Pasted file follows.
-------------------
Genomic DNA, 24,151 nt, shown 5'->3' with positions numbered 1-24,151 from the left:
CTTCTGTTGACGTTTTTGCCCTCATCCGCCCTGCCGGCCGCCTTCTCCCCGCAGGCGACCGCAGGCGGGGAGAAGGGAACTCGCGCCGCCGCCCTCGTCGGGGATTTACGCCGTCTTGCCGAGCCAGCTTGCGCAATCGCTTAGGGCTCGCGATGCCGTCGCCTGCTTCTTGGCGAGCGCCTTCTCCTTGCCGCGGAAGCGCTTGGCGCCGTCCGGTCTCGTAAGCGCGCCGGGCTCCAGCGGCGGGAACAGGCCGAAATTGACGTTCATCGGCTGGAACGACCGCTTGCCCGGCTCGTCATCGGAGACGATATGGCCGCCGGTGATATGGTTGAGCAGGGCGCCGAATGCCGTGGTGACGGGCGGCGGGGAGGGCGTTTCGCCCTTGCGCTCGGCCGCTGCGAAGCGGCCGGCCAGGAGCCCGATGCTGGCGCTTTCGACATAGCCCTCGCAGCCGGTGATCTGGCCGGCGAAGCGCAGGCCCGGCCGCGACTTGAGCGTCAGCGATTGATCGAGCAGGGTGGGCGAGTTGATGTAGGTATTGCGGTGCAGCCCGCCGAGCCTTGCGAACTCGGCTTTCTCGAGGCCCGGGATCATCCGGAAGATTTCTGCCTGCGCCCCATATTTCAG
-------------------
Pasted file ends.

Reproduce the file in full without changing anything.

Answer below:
Genomic DNA, 24,151 nt, shown 5'->3' with positions numbered 1-24,151 from the left:
CTTCTGTTGACGTTTTTGCCCTCATCCGCCCTGCCGGCCGCCTTCTCCCCGCAGGCGACCGCAGGCGGGGAGAAGGGAACTCGCGCCGCCGCCCTCGTCGGGGATTTACGCCGTCTTGCCGAGCCAGCTTGCGCAATCGCTTAGGGCTCGCGATGCCGTCGCCTGCTTCTTGGCGAGCGCCTTCTCCTTGCCGCGGAAGCGCTTGGCGCCGTCCGGTCTCGTAAGCGCGCCGGGCTCCAGCGGCGGGAACAGGCCGAAATTGACGTTCATCGGCTGGAACGACCGCTTGCCCGGCTCGTCATCGGAGACGATATGGCCGCCGGTGATATGGTTGAGCAGGGCGCCGAATGCCGTGGTGACGGGCGGCGGGGAGGGCGTTTCGCCCTTGCGCTCGGCCGCTGCGAAGCGGCCGGCCAGGAGCCCGATGCTGGCGCTTTCGACATAGCCCTCGCAGCCGGTGATCTGGCCGGCGAAGCGCAGGCCCGGCCGCGACTTGAGCGTCAGCGATTGATCGAGCAGGGTGGGCGAGTTGATGTAGGTATTGCGGTGCAGCCCGCCGAGCCTTGCGAACTCGGCTTTCTCGAGGCCCGGGATCATCCGGAAGATTTCTGCCTGCGCCCCATATTTCAG